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Living With Metastatic Breast Cancer
August 7, 2014

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This podcast focuses on metastatic disease and features Roz Kleban, a licensed clinical social worker who is a clinical supervisor and program coordinator at the Breast Imaging Center at Memorial Sloan Kettering Cancer Center. Roz has worked at Memorial Sloan Kettering since 1989 and works with patients being treated for all stages of breast cancer. Listen to the podcast to hear Roz talk about:

  • why metastatic disease doesn't mean the loss of hope
  • how people with metastatic disease who feel isolated can build a community of people who understand what they're going through
  • how the needs of a woman with metastatic disease are different from the needs of a woman with early-stage disease

Running time: 24:00

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Show Full Transcript

Jamie DePolo: Hello everyone. This is Jamie DePolo. I’m the senior editor at Welcome to the podcast. Our guest today is Roz Kleban, who is a licensed clinical social worker, who is a clinical supervisor and program coordinator at the Breast Imaging Center at Memorial Sloan Kettering Center. Roz has worked at Memorial Sloan Kettering since 1989, and she works with patients being treated for all stages of breast cancer. And our focus today is going to be on metastatic disease and how Roz has written a very informative and insightful article called “Metastatic Is the New C Word” and sometimes how metastatic gets put in a closet and people don’t want to talk about it.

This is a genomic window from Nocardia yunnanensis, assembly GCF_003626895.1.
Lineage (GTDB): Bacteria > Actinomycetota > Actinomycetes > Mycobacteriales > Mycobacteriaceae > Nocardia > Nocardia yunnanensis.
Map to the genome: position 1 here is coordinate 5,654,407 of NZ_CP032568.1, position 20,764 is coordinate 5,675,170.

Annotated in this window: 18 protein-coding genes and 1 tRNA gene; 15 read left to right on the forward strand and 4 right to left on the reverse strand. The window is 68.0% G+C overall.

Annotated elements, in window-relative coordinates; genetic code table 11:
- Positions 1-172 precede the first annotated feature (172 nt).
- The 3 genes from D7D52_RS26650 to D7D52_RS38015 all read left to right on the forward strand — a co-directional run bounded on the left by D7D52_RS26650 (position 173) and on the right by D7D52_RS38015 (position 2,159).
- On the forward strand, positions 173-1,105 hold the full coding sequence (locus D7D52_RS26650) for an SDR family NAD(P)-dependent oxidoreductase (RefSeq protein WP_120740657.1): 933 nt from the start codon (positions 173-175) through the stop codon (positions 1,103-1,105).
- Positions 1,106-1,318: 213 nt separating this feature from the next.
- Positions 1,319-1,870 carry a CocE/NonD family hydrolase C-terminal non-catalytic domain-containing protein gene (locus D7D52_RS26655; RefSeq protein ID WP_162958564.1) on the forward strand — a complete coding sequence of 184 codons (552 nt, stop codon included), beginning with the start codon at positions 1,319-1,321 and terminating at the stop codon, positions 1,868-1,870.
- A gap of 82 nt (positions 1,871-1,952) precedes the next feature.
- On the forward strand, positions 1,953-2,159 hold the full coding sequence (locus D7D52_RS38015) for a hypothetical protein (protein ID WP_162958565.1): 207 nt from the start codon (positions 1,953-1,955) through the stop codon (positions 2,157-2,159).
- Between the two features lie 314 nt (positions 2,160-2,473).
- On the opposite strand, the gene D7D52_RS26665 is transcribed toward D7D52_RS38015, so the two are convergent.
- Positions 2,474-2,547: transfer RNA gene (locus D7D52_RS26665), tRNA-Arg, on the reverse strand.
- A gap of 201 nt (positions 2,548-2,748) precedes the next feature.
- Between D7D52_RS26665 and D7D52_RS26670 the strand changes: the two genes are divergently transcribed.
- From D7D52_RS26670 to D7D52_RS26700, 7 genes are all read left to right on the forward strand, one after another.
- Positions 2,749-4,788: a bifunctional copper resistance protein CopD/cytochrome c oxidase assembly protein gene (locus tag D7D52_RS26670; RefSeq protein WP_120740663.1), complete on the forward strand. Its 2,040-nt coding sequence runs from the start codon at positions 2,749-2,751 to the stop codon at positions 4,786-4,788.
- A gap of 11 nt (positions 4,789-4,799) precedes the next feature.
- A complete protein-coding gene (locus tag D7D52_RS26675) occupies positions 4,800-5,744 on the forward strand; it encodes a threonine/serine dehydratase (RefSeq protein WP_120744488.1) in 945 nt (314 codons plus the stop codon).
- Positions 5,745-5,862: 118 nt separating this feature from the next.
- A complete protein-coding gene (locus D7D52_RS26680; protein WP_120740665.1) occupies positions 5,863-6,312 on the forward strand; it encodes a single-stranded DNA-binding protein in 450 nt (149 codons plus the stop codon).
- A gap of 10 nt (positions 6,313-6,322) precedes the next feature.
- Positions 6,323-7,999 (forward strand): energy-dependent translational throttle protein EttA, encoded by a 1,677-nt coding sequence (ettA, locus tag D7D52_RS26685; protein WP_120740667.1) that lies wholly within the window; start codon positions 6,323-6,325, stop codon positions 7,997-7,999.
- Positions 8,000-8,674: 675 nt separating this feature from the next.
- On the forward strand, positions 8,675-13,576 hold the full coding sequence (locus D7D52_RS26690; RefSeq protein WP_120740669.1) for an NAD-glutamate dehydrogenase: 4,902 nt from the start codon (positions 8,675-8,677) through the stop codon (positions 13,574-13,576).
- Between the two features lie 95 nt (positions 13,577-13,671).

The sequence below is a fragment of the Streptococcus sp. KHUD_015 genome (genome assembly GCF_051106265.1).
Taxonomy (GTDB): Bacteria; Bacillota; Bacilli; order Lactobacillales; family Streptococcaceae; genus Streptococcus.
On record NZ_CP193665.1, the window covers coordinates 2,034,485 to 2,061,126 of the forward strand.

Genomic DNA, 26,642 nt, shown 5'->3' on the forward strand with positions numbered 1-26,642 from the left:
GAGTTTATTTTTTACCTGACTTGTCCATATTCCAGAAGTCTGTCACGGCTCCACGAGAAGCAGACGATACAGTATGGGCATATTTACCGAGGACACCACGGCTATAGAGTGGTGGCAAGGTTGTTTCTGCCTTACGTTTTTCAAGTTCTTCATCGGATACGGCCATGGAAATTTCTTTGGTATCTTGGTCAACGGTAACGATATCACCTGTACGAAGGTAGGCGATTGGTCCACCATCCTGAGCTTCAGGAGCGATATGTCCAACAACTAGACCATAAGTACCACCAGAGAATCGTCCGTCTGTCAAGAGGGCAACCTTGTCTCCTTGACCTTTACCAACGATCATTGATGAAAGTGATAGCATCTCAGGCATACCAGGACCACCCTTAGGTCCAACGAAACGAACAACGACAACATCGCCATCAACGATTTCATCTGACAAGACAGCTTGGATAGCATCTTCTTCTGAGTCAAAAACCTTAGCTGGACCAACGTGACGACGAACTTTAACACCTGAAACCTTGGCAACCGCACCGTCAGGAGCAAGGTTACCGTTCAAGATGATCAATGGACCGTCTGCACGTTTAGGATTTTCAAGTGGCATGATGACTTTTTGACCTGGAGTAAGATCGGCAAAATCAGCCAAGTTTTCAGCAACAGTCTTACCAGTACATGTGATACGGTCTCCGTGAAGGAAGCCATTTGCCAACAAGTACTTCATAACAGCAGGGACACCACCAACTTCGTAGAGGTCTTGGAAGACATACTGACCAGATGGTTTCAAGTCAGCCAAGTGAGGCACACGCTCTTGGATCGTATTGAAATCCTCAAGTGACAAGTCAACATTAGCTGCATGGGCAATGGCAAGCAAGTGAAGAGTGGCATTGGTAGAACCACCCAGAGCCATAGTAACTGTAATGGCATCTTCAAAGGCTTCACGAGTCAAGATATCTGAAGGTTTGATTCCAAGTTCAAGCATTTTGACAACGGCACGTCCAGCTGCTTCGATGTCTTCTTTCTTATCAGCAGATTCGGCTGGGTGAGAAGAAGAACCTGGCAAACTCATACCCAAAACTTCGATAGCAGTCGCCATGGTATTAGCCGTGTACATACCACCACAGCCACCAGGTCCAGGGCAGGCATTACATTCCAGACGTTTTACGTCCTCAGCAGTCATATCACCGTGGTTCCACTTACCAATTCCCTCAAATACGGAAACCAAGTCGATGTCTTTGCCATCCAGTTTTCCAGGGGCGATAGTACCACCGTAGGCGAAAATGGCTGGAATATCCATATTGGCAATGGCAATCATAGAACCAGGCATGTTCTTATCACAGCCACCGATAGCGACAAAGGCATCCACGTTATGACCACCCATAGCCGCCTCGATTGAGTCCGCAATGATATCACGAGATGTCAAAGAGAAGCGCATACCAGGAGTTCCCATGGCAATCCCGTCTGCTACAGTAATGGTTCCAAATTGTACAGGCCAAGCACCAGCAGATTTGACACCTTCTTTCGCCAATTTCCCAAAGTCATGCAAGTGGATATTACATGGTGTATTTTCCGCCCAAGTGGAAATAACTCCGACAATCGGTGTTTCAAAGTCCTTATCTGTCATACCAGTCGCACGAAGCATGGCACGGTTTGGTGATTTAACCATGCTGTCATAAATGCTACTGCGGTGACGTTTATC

So welcome, Roz. It’s so delightful to have you here today. I feel that we’re very fortunate, and this is going to be a great podcast.

Roz Kleban: Well, I’m very pleased to have been invited, and this is an organization that has spent years doing only good things for patients.

Jamie DePolo: Oh, well, thank you. So now, let’s just go right into it. Breast cancer is talked about openly. We have pink ribbons, we have walks, we have all sorts of fundraising things, but in most cases we’re talking about early-stage disease. The whole idea of, “I’ve beaten breast cancer and now I’m getting on with my life.” And metastatic disease, you know, people who are living with cancer but are refusing to be beaten by it -- for them it’s a chronic condition. It still seems to me very much in the closet, and is that fear, or what’s going on there?

Roz Kleban: Well, for most of my career it has become apparent to me that, although when Betty Ford came out of the closet and Happy Rockefeller, they did a tremendous amount for breast cancer all around, and it became no longer something that people would fear and were frightened of. It’s a disease that they could beat, they could win, and 20, 25 years ago as I was doing it, I saw that very clearly there’s this population of people that was sort of hushed and never talked about, so you ask is that fear.